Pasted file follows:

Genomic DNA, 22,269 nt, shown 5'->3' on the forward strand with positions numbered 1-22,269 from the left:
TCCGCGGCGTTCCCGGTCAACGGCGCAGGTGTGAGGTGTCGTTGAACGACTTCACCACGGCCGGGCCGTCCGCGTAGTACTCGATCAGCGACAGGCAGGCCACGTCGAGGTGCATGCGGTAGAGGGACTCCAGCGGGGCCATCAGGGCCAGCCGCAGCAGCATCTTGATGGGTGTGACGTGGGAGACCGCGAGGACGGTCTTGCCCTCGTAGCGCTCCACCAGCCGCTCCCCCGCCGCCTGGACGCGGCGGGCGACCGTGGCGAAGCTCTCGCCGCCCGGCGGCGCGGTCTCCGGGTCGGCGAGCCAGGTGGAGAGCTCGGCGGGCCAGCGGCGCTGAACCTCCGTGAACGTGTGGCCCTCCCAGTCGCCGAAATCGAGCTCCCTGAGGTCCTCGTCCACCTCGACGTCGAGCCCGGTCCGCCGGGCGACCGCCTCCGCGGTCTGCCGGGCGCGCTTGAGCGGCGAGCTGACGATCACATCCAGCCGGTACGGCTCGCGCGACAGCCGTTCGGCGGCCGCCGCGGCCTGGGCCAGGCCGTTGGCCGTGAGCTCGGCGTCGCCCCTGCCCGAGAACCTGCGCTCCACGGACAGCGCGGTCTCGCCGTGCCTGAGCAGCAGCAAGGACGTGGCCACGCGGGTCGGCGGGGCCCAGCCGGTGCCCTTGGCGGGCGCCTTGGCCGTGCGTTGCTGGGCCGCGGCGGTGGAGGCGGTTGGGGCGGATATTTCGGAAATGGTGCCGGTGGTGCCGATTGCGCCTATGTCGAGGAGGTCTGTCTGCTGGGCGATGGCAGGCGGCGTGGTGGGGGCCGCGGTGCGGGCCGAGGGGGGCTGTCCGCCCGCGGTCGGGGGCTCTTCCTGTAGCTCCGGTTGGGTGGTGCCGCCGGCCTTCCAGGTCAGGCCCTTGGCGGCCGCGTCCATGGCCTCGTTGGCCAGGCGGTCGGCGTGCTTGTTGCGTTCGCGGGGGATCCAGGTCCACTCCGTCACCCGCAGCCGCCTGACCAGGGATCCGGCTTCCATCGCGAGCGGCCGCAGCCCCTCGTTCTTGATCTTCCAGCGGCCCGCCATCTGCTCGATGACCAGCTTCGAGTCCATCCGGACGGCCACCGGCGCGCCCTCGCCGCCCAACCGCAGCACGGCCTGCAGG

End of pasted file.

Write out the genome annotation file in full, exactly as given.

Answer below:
Genomic DNA, 22,269 nt, shown 5'->3' on the forward strand with positions numbered 1-22,269 from the left:
TCCGCGGCGTTCCCGGTCAACGGCGCAGGTGTGAGGTGTCGTTGAACGACTTCACCACGGCCGGGCCGTCCGCGTAGTACTCGATCAGCGACAGGCAGGCCACGTCGAGGTGCATGCGGTAGAGGGACTCCAGCGGGGCCATCAGGGCCAGCCGCAGCAGCATCTTGATGGGTGTGACGTGGGAGACCGCGAGGACGGTCTTGCCCTCGTAGCGCTCCACCAGCCGCTCCCCCGCCGCCTGGACGCGGCGGGCGACCGTGGCGAAGCTCTCGCCGCCCGGCGGCGCGGTCTCCGGGTCGGCGAGCCAGGTGGAGAGCTCGGCGGGCCAGCGGCGCTGAACCTCCGTGAACGTGTGGCCCTCCCAGTCGCCGAAATCGAGCTCCCTGAGGTCCTCGTCCACCTCGACGTCGAGCCCGGTCCGCCGGGCGACCGCCTCCGCGGTCTGCCGGGCGCGCTTGAGCGGCGAGCTGACGATCACATCCAGCCGGTACGGCTCGCGCGACAGCCGTTCGGCGGCCGCCGCGGCCTGGGCCAGGCCGTTGGCCGTGAGCTCGGCGTCGCCCCTGCCCGAGAACCTGCGCTCCACGGACAGCGCGGTCTCGCCGTGCCTGAGCAGCAGCAAGGACGTGGCCACGCGGGTCGGCGGGGCCCAGCCGGTGCCCTTGGCGGGCGCCTTGGCCGTGCGTTGCTGGGCCGCGGCGGTGGAGGCGGTTGGGGCGGATATTTCGGAAATGGTGCCGGTGGTGCCGATTGCGCCTATGTCGAGGAGGTCTGTCTGCTGGGCGATGGCAGGCGGCGTGGTGGGGGCCGCGGTGCGGGCCGAGGGGGGCTGTCCGCCCGCGGTCGGGGGCTCTTCCTGTAGCTCCGGTTGGGTGGTGCCGCCGGCCTTCCAGGTCAGGCCCTTGGCGGCCGCGTCCATGGCCTCGTTGGCCAGGCGGTCGGCGTGCTTGTTGCGTTCGCGGGGGATCCAGGTCCACTCCGTCACCCGCAGCCGCCTGACCAGGGATCCGGCTTCCATCGCGAGCGGCCGCAGCCCCTCGTTCTTGATCTTCCAGCGGCCCGCCATCTGCTCGATGACCAGCTTCGAGTCCATCCGGACGGCCACCGGCGCGCCCTCGCCGCCCAACCGCAGCACGGCCTGCAGG